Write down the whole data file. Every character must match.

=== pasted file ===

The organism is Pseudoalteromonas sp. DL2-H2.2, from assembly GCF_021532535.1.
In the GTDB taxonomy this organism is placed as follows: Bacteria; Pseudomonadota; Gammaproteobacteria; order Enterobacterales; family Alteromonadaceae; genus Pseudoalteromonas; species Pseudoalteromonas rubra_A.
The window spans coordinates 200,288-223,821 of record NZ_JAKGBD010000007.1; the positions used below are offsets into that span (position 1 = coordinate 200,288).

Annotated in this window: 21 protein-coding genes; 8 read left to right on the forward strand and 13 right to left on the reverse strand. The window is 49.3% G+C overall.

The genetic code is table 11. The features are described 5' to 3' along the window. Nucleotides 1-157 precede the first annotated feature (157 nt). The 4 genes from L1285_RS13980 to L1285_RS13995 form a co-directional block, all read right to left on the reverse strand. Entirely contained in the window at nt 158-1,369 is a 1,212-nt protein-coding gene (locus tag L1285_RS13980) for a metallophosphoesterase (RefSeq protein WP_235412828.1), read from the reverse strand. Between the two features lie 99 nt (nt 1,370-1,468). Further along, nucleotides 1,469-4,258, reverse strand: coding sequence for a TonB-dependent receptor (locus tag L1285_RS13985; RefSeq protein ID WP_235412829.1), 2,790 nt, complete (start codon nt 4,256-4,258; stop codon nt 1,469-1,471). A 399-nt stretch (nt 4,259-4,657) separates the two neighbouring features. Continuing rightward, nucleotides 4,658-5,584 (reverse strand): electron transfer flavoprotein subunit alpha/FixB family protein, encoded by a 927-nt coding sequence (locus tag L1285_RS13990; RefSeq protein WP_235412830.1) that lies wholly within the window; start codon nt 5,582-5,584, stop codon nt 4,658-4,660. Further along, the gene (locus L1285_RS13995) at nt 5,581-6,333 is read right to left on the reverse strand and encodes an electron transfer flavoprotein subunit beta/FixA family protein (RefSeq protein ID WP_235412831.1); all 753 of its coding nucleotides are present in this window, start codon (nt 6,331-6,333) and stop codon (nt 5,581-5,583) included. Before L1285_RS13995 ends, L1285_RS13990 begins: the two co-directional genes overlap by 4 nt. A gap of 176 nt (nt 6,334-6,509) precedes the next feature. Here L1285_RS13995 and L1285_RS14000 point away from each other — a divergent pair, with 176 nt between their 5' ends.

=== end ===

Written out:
The organism is Pseudoalteromonas sp. DL2-H2.2, from assembly GCF_021532535.1.
In the GTDB taxonomy this organism is placed as follows: Bacteria; Pseudomonadota; Gammaproteobacteria; order Enterobacterales; family Alteromonadaceae; genus Pseudoalteromonas; species Pseudoalteromonas rubra_A.
The window spans coordinates 200,288-223,821 of record NZ_JAKGBD010000007.1; the positions used below are offsets into that span (position 1 = coordinate 200,288).

Annotated in this window: 21 protein-coding genes; 8 read left to right on the forward strand and 13 right to left on the reverse strand. The window is 49.3% G+C overall.

The genetic code is table 11. The features are described 5' to 3' along the window. Nucleotides 1-157 precede the first annotated feature (157 nt). The 4 genes from L1285_RS13980 to L1285_RS13995 form a co-directional block, all read right to left on the reverse strand. Entirely contained in the window at nt 158-1,369 is a 1,212-nt protein-coding gene (locus tag L1285_RS13980) for a metallophosphoesterase (RefSeq protein WP_235412828.1), read from the reverse strand. Between the two features lie 99 nt (nt 1,370-1,468). Further along, nucleotides 1,469-4,258, reverse strand: coding sequence for a TonB-dependent receptor (locus tag L1285_RS13985; RefSeq protein ID WP_235412829.1), 2,790 nt, complete (start codon nt 4,256-4,258; stop codon nt 1,469-1,471). A 399-nt stretch (nt 4,259-4,657) separates the two neighbouring features. Continuing rightward, nucleotides 4,658-5,584 (reverse strand): electron transfer flavoprotein subunit alpha/FixB family protein, encoded by a 927-nt coding sequence (locus tag L1285_RS13990; RefSeq protein WP_235412830.1) that lies wholly within the window; start codon nt 5,582-5,584, stop codon nt 4,658-4,660. Further along, the gene (locus L1285_RS13995) at nt 5,581-6,333 is read right to left on the reverse strand and encodes an electron transfer flavoprotein subunit beta/FixA family protein (RefSeq protein ID WP_235412831.1); all 753 of its coding nucleotides are present in this window, start codon (nt 6,331-6,333) and stop codon (nt 5,581-5,583) included. Before L1285_RS13995 ends, L1285_RS13990 begins: the two co-directional genes overlap by 4 nt. A gap of 176 nt (nt 6,334-6,509) precedes the next feature. Here L1285_RS13995 and L1285_RS14000 point away from each other — a divergent pair, with 176 nt between their 5' ends.